There are different ideas when someone begins working on a film based on actual incident(s). Like, Akshay’s latest nationalist project Kesari; the idea behind it was to rejig history and retelling of a historically uncomfortable truth. And of course making money. It’s an age old tell, which out many reliable sources to confirm this story. But in Modi’s India, what does it matter? Or a film maker can opt to cash in the popularity of a current and relevant star, like in the case MS Dhoni’s biopic. That World Cup final six, was as important a moment in the film as any.
Delhi Crime, a Netflix original is telling the story of the rape case of Delhi 2012, which shook the nation to it cores. This requires sensitivity of the high order. Given the nature of the crime, the film maker had various options to include shock value to this series. Director Richie Mehta refrains, from going gory. It was the easy way out. He needed to channelize our emotions of disgust towards these 6 men. Perhaps to a point, where we hate those who are against instant, mob driven justice. Yet we never see what had happened in the bus. We hear it only. Which is enough, more than enough. Because the director ensures that the act is seen as what it was. An act of barbarity, very few knew humans are capable off let alone owning it.
DSP Vartika Chaturvedi (Shefali Shah) sees victim after the incident as she rushes to hospital. The horrified look at her face, tells its own story. Yet in an instant, she has to gather herself to calm the grieving parents. Abhorrence is simmering, but she has a job to do, a procedure to follow.
A job which is made impossible because an horrified yet baying for blood public protesting at the doors of the police station, an over worked, demotivated, and political police force, a confused male victim, a pestering boss who is under pressure from the political bigwigs, severe lack of resources (human and otherwise), high court which wants to help but is only putting obstacles in her way, a young daughter who wants to leave the country, and perhaps most importantly herself. She is fighting her own thoughts. Like Rohit Sethi’s Simmba, this series asks the question, ‘agar wo tumhari maa behan hoti’ but the context is different. They wanted to capture these creatures to let them go through the legal progress and at no point killing them becomes an option.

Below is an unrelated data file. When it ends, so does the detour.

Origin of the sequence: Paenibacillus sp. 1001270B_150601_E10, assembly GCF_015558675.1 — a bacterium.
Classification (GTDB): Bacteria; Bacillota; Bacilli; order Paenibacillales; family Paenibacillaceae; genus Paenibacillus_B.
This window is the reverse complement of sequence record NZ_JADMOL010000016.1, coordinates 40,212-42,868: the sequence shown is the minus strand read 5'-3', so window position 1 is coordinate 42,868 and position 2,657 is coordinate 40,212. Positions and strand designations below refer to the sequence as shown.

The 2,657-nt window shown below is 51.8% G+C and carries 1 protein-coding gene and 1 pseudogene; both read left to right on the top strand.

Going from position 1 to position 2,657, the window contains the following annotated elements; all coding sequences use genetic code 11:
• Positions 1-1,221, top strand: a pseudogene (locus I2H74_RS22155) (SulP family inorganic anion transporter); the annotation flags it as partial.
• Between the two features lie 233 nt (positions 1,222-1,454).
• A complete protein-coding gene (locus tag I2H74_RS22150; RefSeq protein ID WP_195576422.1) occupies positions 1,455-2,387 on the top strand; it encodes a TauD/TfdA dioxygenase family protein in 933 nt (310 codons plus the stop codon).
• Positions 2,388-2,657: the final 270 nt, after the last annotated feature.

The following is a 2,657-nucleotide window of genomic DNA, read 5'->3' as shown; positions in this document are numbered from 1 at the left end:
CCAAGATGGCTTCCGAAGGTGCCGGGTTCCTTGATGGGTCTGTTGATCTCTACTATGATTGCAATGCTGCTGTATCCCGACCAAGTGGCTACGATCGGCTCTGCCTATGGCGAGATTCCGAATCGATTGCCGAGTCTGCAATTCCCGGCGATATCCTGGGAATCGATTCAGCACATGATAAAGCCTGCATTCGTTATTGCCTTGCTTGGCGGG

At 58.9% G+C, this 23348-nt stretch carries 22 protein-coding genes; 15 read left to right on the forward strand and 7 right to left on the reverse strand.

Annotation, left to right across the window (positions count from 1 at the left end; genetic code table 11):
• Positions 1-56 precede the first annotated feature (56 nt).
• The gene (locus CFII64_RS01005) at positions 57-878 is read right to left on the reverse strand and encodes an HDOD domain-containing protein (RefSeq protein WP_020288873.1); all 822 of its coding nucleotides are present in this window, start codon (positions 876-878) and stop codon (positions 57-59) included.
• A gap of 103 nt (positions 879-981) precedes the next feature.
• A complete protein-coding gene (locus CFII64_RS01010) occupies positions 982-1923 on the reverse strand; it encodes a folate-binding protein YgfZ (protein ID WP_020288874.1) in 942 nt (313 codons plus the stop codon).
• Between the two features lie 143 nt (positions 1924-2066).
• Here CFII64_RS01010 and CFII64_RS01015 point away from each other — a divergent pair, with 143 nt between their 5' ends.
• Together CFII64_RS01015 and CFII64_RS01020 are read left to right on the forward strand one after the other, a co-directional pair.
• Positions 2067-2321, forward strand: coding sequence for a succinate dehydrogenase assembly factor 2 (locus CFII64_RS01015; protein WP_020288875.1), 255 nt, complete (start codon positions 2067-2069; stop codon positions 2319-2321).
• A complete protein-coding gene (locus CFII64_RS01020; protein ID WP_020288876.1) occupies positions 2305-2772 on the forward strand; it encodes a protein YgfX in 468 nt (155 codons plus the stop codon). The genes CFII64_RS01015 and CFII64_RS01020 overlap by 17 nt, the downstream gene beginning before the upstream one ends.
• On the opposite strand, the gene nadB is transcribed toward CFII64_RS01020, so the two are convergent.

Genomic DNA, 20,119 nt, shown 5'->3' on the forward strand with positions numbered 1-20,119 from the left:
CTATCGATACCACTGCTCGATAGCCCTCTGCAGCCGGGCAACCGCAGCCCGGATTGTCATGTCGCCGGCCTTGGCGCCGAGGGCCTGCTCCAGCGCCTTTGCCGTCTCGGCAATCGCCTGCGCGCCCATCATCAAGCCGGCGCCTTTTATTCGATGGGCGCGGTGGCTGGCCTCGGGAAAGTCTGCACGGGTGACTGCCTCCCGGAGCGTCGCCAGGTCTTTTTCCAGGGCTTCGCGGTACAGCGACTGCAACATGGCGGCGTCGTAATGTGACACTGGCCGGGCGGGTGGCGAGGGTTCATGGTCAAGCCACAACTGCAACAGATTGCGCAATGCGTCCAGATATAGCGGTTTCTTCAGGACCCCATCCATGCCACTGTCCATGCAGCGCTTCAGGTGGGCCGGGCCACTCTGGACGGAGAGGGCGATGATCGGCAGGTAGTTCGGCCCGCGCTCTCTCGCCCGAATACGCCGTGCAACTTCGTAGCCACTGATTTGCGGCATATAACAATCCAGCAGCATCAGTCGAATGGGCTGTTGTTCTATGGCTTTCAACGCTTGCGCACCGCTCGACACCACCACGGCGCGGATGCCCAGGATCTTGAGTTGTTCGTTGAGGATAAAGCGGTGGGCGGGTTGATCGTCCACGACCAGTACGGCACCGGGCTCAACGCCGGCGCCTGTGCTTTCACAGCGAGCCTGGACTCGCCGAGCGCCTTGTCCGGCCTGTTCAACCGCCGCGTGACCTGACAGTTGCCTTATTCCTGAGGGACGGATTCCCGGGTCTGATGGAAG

The class divide of the show is demonstrated in equally impressive manner. Vartika Chaturvedi is from the upper class. Her team members from varying degree of privilege, down to the new recruit (more on their performances later). 3 of these characters including Vartika, are fighting their own personal problem relating to decisions about their daughters. At one point, she is told that her world is different than that of her subordinates.
The film maker tries to look into why of this attack via Sudhir Kumar (Gopal Datt), a trusted team member of the DSP. He defines it as a problem of inequality and availability of porn. The lack of penance from the instigator, also points towards the same. It’s simplistic to some degree to but provides some explanation. They also looks without incredulity the monstrosity of political powers, who use it for their power wrangling.
The basic question i.e. what is are we trying to say is answered empathically. The how, is equally impressive. As the victim, nears death the walls close in the DSPs team. They are nabbing the culprits one by one, but timing is of essence. In show casing the deep problems of the policing system in the sub-continent, it points towards a larger lack of empathy of the ruling class.
Aside from Shefali Shah, the rest of the cast is equally impressive. Rasika Dugal as the new recruit is plunged into the deep end, and comes out disillusioned from the system. Rajesh Tailang as the DSP’s trusted man, is a pillar of support and provider of rationality in moments of weakness. In fact, they keep a check on each other’s worst (and perhaps justifiable) impulses. We see her daughter only once, but developed a sense of sympathy for her. A police officer, who can wring out confessions from perpetrators of this ghastly crime, becomes meek and febrile when discussing her daughter’s potential in-laws.
The details of this manhunt, one that healed to a degree a country’s open, festering wound are on point. The story of this team, underfunded, not fed, working without a place and at times electricity, should have been told earlier. It gets the directors and actors it deserves. We feel their anguish, and their pain. Like Kamal Khan’s Laal Kabootar, Delhi Crime doesn’t over play with the villainous act of these sick men. Rather it shows them as normal human beings with friends and families. They are amongst us. This is not human, civil is the usual response to such acts. The film makers provide us no comfort there.
There are moments which are not ease to watch, not because they are particularly macabre but how effectively these actors have delivered. It is the crime which made international news but this shows looks at how the police despite their extreme limitations were able to do their jobs.
In a scene, Shefali Shah lets out an almighty grovel, and it pierces right through your comfortable existence. I cannot gather the courage to watch it for a 2nd time.